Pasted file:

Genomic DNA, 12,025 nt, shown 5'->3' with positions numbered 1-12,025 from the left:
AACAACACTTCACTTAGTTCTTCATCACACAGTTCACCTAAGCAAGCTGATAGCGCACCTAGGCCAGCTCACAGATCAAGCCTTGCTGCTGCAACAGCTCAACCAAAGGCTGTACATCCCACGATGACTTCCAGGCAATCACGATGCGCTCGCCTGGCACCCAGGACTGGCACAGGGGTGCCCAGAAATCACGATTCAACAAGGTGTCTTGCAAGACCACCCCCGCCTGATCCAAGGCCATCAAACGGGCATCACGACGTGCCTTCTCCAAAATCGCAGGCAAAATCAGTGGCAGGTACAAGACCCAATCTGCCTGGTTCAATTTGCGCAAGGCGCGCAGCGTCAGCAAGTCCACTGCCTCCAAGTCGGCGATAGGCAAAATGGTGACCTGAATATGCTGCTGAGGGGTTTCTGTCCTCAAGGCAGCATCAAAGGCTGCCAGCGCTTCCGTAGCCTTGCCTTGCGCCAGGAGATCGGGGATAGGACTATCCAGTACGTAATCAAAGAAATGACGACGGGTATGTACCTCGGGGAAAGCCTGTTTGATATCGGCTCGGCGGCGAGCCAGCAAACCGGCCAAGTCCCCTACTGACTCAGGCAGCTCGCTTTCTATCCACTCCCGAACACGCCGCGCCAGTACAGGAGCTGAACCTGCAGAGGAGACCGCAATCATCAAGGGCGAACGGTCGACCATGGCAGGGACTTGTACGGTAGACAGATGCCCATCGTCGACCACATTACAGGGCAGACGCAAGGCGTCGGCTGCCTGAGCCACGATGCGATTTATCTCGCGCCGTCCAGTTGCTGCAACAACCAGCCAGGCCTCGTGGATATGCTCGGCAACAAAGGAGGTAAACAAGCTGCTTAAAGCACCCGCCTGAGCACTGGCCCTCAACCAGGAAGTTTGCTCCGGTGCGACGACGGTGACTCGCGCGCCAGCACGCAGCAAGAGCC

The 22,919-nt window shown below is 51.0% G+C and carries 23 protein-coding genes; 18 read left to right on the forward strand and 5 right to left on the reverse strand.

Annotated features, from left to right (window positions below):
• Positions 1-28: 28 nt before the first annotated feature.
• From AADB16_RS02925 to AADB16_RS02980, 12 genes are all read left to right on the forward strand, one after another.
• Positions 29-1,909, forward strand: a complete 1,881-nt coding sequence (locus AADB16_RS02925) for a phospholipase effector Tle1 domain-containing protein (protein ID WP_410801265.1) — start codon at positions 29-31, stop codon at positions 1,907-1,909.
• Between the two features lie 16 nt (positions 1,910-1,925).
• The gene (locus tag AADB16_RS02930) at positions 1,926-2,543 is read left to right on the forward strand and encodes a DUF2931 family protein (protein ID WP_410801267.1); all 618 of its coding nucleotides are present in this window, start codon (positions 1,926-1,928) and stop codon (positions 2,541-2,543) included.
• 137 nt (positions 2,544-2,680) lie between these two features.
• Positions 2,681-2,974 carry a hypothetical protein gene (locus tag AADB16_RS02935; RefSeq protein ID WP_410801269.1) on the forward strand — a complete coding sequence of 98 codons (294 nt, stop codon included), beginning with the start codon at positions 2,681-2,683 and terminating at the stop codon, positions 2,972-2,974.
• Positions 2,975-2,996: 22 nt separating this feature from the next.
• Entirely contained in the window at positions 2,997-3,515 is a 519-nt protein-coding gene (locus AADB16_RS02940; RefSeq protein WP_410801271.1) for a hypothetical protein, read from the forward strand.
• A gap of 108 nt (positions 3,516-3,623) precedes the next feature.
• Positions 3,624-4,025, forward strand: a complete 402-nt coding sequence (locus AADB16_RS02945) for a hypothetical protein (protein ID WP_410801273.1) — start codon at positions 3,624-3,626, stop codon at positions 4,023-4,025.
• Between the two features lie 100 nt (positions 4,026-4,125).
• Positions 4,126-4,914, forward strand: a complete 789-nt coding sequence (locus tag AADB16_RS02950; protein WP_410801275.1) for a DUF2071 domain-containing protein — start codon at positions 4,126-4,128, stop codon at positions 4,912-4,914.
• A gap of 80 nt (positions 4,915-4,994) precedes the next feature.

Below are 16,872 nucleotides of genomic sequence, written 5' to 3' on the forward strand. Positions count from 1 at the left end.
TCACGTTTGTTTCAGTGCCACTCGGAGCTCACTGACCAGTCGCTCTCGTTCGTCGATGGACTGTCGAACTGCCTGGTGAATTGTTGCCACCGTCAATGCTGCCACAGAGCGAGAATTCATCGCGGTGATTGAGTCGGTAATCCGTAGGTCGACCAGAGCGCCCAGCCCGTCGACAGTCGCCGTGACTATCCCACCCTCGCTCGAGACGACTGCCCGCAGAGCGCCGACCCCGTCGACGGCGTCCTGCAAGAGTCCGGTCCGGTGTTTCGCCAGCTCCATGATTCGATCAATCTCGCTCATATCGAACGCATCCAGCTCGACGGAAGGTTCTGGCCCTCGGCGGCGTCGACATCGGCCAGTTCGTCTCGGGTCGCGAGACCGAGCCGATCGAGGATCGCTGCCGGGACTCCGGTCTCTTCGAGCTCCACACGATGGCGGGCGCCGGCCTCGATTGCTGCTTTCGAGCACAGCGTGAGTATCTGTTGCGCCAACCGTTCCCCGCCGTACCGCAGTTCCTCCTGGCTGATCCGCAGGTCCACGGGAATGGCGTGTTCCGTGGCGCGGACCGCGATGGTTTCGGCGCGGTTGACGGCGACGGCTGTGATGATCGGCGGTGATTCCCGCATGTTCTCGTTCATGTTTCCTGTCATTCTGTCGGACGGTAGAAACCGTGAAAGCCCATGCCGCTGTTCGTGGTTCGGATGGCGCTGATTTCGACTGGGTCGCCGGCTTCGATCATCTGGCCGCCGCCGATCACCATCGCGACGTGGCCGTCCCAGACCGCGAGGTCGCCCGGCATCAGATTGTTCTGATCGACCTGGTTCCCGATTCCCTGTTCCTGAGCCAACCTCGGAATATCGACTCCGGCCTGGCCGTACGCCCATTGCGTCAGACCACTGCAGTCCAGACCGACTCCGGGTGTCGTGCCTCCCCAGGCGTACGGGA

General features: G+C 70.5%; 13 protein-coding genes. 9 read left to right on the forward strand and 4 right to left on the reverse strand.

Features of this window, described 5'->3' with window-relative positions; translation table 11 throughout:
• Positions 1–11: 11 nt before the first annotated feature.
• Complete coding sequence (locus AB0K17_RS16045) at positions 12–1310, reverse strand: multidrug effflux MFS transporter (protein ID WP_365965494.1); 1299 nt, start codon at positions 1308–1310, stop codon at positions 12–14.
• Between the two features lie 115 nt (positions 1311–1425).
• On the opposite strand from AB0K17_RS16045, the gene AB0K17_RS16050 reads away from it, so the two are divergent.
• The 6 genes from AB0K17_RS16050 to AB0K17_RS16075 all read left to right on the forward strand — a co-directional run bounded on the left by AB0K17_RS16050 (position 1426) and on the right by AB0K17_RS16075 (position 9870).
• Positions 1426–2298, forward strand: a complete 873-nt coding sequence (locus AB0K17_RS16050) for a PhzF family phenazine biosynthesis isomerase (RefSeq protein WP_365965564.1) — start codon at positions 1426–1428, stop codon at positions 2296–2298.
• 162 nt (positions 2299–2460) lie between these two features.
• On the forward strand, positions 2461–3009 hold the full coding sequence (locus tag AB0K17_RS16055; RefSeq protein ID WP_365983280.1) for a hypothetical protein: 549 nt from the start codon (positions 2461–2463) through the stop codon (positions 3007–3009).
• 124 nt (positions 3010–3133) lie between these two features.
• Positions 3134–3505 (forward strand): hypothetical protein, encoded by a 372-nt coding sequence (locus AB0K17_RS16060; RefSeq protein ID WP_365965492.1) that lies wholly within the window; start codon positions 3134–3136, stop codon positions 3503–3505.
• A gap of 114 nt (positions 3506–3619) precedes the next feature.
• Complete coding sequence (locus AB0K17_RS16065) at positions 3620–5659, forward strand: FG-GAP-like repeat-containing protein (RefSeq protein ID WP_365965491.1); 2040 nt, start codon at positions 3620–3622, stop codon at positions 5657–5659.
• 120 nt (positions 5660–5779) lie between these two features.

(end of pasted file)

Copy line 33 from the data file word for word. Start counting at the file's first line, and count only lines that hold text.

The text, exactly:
• A gap of 114 nt (positions 3506–3619) precedes the next feature.